Telecom Policy Review Panel

In April 2005, in response to lobbying from Canada's large telephone companies, the federal government created a panel of three industry experts to review the way telephone service and telecommunications should be regulated. The Telecommunications Policy Review Panel (TPRP) issued a consultation paper in June, and received submissions from numerous interested parties in August and September. CIPPIC filed a submission, together with the Public Interest Advocacy Centre, the Consumers' Association of Canada, and the National Anti-Poverty Organization. See below for links to our submissions.

This review covers a wide range of issues in telecom policy, including the implications of new technologies for telecommunications policy, appropriate policy objectives, the appropriate extent and form of regulation (economic, technical, and social) for telecommunications, the roles of various regulatory institutions in Canada, the status of and appropriate approach to Canada's "connectivity agenda", and obstacles to the adoption of new communications technologies by Canadians. CIPPIC and its partners focused on issues of concern to ordinary Canadians:

  1. Ensuring (through effective competition or effective regulation) the delivery of high quality telecom services at reasonable and affordable prices to all Canadians;
  2. Ensuring the availability of a wide range of telecom services and applications;
  3. Protecting individual privacy and ensuring network security;
  4. Preventing telecommunications fraud and deceptive business practices, and ensuring that consumers are not held responsible for telecommunications fraud that they cannot control; and
  5. Providing telecommunications consumers with clear rights and effective redress mechanisms in respect of unfair business practices in the telecommunications market.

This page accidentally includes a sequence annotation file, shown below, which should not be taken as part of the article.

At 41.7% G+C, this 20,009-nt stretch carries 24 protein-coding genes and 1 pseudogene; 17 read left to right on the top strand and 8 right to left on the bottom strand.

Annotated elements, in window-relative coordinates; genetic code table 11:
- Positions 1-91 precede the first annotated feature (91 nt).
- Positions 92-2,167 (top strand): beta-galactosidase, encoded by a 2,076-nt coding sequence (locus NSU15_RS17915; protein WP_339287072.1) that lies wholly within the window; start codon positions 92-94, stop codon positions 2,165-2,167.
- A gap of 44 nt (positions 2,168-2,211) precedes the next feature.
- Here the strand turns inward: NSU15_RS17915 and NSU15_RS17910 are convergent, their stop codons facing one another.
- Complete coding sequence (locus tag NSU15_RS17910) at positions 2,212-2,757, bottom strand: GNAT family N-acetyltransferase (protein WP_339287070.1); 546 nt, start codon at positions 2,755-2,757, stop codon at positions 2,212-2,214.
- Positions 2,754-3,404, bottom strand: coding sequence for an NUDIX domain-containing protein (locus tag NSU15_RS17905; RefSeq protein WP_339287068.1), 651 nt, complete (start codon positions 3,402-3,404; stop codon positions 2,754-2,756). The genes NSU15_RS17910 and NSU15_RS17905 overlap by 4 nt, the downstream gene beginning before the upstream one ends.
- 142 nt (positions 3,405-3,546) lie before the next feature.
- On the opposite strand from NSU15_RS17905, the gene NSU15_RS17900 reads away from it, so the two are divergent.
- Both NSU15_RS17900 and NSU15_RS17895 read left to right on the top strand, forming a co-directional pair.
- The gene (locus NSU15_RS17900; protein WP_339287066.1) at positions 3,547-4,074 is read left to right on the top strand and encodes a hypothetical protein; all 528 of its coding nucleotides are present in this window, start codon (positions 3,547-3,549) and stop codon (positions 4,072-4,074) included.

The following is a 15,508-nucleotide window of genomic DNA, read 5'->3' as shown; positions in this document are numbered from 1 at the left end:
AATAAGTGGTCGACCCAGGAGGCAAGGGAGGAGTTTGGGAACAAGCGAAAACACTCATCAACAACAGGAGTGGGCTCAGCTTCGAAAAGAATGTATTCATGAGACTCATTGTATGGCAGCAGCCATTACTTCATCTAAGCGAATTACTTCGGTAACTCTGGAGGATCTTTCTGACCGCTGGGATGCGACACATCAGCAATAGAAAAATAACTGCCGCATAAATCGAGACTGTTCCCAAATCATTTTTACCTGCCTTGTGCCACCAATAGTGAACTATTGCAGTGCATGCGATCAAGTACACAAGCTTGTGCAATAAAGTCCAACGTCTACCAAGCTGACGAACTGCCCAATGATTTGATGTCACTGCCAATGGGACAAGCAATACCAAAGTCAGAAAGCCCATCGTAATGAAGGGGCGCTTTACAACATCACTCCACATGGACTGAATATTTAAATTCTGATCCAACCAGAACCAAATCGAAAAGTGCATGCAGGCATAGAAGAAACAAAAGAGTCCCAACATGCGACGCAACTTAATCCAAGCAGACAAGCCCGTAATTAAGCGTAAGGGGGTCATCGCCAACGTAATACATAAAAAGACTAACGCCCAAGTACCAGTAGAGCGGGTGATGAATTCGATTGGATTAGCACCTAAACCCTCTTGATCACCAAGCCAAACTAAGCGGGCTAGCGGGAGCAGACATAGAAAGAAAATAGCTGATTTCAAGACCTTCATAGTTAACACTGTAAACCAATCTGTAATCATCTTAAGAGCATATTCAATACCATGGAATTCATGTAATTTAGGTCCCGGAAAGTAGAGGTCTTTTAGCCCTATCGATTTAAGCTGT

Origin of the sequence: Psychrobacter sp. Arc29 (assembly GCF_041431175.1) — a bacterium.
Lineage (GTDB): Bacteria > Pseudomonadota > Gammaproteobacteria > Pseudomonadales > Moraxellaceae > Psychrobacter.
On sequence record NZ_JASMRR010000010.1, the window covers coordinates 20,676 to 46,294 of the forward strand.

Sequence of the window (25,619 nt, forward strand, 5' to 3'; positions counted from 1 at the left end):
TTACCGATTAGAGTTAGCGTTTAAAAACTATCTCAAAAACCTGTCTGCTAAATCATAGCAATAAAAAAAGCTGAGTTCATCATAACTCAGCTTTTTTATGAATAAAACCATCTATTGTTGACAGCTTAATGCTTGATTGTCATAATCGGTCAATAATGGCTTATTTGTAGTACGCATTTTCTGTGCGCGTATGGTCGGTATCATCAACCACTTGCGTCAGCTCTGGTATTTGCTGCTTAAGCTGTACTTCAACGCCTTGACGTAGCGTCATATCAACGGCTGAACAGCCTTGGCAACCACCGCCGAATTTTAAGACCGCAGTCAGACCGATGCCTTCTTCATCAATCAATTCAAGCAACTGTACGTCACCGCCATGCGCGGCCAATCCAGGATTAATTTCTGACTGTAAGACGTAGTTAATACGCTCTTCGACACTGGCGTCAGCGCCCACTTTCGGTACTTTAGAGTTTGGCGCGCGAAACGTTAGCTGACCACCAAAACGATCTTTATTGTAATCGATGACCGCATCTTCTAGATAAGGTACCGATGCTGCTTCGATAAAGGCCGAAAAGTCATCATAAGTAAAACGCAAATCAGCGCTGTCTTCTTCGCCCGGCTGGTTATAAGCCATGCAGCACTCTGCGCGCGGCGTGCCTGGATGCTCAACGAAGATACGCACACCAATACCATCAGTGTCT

CIPPIC et al submissions:

August 15, 2005

September 15, 2005:

To no-one's surprise, big industry players have dominated this process, in one case alone filing over 1300 pages of submissions. Large telecom providers are calling for radical deregulation and the removal of telecom-specific consumer protection measures such as customer privacy, quality of service monitoring, and rules against unjust discrimination and unreasonable rates. They want to reduce the role of the regulator, so that companies are free to offer what telecommunications services they want, where they want, at the price they want, and under the conditions they want.

In response, consumer and public interest groups have pointed out numerous ways in which market forces fail to provide Canadians with adequate telecommunications services, and in which government intervention is needed in order to ensure that people have decent telecom service available to them at affordable prices and under fair terms of service.

In a study conducted in the summer of 2005 by Decima Research, over 90% of Canadians expressed the view that each of the telecommunications policy objectives of (i) reasonable price, (ii) good quality (iii) privacy (iv) disabled access and (v) rural access were important responsibilities of the federal government. Affordable access for low income Canadians was viewed as important by 86% of Canadians.

In keeping with the views of Canadians, we are calling for a renewed commitment to important social and economic goals of telecommunications policy, stronger consumer protections and more effective enforcement and redress mechanisms, and a focus on end results rather than the means of achieving them.

Subsequent Developments

The panel issued its report on March 22, 2006. On June 13, 2006, the Minister of Industry issued a proposed policy direction to the CRTC, calling for greater reliance on market forces, in keeping with the Panel’s recommendations. A number of organizations submitted comments on the proposed policy direction. In October 2006, a group of public interest researchers and advocates called on the government to preserve important social policy goals and principles underlying telecommunications regulation in Canada, and and emphasized the need for continued regulatory oversight and government intervention in order to achieve certain goals such as universally available broadband service and network neutrality.